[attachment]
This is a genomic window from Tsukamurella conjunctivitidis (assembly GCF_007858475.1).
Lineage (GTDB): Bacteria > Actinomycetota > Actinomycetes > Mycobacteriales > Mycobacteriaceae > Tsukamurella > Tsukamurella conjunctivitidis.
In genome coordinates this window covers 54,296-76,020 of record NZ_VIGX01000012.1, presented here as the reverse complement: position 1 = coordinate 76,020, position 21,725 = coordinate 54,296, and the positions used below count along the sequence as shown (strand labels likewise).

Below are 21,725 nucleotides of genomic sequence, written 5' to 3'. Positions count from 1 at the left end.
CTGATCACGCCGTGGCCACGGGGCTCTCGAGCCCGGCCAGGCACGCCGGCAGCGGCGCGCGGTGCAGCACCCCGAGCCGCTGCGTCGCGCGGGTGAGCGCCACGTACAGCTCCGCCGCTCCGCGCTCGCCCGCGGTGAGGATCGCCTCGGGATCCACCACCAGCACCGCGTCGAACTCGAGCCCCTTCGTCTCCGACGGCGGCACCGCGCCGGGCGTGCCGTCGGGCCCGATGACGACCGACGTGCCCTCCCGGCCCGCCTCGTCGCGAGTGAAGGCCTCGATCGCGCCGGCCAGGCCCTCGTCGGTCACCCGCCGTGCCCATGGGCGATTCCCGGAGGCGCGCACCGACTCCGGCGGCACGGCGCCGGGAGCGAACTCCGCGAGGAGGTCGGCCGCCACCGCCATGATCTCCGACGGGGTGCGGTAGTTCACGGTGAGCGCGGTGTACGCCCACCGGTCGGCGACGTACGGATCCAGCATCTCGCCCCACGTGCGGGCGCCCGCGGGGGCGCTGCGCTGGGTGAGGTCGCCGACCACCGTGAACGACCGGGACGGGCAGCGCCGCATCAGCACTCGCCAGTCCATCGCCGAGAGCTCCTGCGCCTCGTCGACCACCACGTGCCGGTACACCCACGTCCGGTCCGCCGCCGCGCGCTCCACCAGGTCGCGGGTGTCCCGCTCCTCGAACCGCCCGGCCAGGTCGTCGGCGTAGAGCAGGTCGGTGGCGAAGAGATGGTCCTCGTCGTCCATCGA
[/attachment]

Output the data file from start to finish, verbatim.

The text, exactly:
This is a genomic window from Tsukamurella conjunctivitidis (assembly GCF_007858475.1).
Lineage (GTDB): Bacteria > Actinomycetota > Actinomycetes > Mycobacteriales > Mycobacteriaceae > Tsukamurella > Tsukamurella conjunctivitidis.
In genome coordinates this window covers 54,296-76,020 of record NZ_VIGX01000012.1, presented here as the reverse complement: position 1 = coordinate 76,020, position 21,725 = coordinate 54,296, and the positions used below count along the sequence as shown (strand labels likewise).

Below are 21,725 nucleotides of genomic sequence, written 5' to 3'. Positions count from 1 at the left end.
CTGATCACGCCGTGGCCACGGGGCTCTCGAGCCCGGCCAGGCACGCCGGCAGCGGCGCGCGGTGCAGCACCCCGAGCCGCTGCGTCGCGCGGGTGAGCGCCACGTACAGCTCCGCCGCTCCGCGCTCGCCCGCGGTGAGGATCGCCTCGGGATCCACCACCAGCACCGCGTCGAACTCGAGCCCCTTCGTCTCCGACGGCGGCACCGCGCCGGGCGTGCCGTCGGGCCCGATGACGACCGACGTGCCCTCCCGGCCCGCCTCGTCGCGAGTGAAGGCCTCGATCGCGCCGGCCAGGCCCTCGTCGGTCACCCGCCGTGCCCATGGGCGATTCCCGGAGGCGCGCACCGACTCCGGCGGCACGGCGCCGGGAGCGAACTCCGCGAGGAGGTCGGCCGCCACCGCCATGATCTCCGACGGGGTGCGGTAGTTCACGGTGAGCGCGGTGTACGCCCACCGGTCGGCGACGTACGGATCCAGCATCTCGCCCCACGTGCGGGCGCCCGCGGGGGCGCTGCGCTGGGTGAGGTCGCCGACCACCGTGAACGACCGGGACGGGCAGCGCCGCATCAGCACTCGCCAGTCCATCGCCGAGAGCTCCTGCGCCTCGTCGACCACCACGTGCCGGTACACCCACGTCCGGTCCGCCGCCGCGCGCTCCACCAGGTCGCGGGTGTCCCGCTCCTCGAACCGCCCGGCCAGGTCGTCGGCGTAGAGCAGGTCGGTGGCGAAGAGATGGTCCTCGTCGTCCATCGA